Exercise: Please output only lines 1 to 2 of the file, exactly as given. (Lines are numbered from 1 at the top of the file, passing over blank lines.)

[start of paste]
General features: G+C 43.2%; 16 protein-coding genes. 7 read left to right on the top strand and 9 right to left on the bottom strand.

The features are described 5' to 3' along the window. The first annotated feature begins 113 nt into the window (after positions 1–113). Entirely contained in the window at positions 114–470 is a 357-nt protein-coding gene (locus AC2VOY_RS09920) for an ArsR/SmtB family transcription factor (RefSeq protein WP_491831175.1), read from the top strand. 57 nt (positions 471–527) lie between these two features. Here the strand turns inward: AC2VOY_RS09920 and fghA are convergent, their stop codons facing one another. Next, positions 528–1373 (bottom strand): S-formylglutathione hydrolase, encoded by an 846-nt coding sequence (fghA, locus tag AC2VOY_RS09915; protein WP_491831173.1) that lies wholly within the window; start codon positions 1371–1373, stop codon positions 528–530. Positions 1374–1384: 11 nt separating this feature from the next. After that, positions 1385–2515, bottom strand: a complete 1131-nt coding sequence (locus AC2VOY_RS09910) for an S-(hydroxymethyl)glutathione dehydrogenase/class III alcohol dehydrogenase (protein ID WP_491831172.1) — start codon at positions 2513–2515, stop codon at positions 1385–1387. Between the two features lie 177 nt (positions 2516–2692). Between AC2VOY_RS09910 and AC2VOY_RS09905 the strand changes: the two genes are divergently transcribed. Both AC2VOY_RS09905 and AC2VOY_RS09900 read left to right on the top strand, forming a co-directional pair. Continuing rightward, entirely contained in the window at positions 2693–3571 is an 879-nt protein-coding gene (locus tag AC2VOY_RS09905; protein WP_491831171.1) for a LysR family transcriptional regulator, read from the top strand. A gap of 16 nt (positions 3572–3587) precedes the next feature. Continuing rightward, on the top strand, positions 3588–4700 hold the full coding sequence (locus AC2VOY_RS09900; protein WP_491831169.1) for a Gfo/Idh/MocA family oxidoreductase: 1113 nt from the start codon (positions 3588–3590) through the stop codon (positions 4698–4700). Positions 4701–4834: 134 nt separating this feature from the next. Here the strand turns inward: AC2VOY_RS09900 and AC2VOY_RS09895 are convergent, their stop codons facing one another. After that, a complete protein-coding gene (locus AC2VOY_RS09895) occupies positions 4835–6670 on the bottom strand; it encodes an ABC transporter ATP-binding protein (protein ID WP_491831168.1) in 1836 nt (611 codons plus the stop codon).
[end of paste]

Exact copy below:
General features: G+C 43.2%; 16 protein-coding genes. 7 read left to right on the top strand and 9 right to left on the bottom strand.

The features are described 5' to 3' along the window. The first annotated feature begins 113 nt into the window (after positions 1–113). Entirely contained in the window at positions 114–470 is a 357-nt protein-coding gene (locus AC2VOY_RS09920) for an ArsR/SmtB family transcription factor (RefSeq protein WP_491831175.1), read from the top strand. 57 nt (positions 471–527) lie between these two features. Here the strand turns inward: AC2VOY_RS09920 and fghA are convergent, their stop codons facing one another. Next, positions 528–1373 (bottom strand): S-formylglutathione hydrolase, encoded by an 846-nt coding sequence (fghA, locus tag AC2VOY_RS09915; protein WP_491831173.1) that lies wholly within the window; start codon positions 1371–1373, stop codon positions 528–530. Positions 1374–1384: 11 nt separating this feature from the next. After that, positions 1385–2515, bottom strand: a complete 1131-nt coding sequence (locus AC2VOY_RS09910) for an S-(hydroxymethyl)glutathione dehydrogenase/class III alcohol dehydrogenase (protein ID WP_491831172.1) — start codon at positions 2513–2515, stop codon at positions 1385–1387. Between the two features lie 177 nt (positions 2516–2692). Between AC2VOY_RS09910 and AC2VOY_RS09905 the strand changes: the two genes are divergently transcribed. Both AC2VOY_RS09905 and AC2VOY_RS09900 read left to right on the top strand, forming a co-directional pair. Continuing rightward, entirely contained in the window at positions 2693–3571 is an 879-nt protein-coding gene (locus tag AC2VOY_RS09905; protein WP_491831171.1) for a LysR family transcriptional regulator, read from the top strand. A gap of 16 nt (positions 3572–3587) precedes the next feature. Continuing rightward, on the top strand, positions 3588–4700 hold the full coding sequence (locus AC2VOY_RS09900; protein WP_491831169.1) for a Gfo/Idh/MocA family oxidoreductase: 1113 nt from the start codon (positions 3588–3590) through the stop codon (positions 4698–4700). Positions 4701–4834: 134 nt separating this feature from the next. Here the strand turns inward: AC2VOY_RS09900 and AC2VOY_RS09895 are convergent, their stop codons facing one another. After that, a complete protein-coding gene (locus AC2VOY_RS09895) occupies positions 4835–6670 on the bottom strand; it encodes an ABC transporter ATP-binding protein (protein ID WP_491831168.1) in 1836 nt (611 codons plus the stop codon).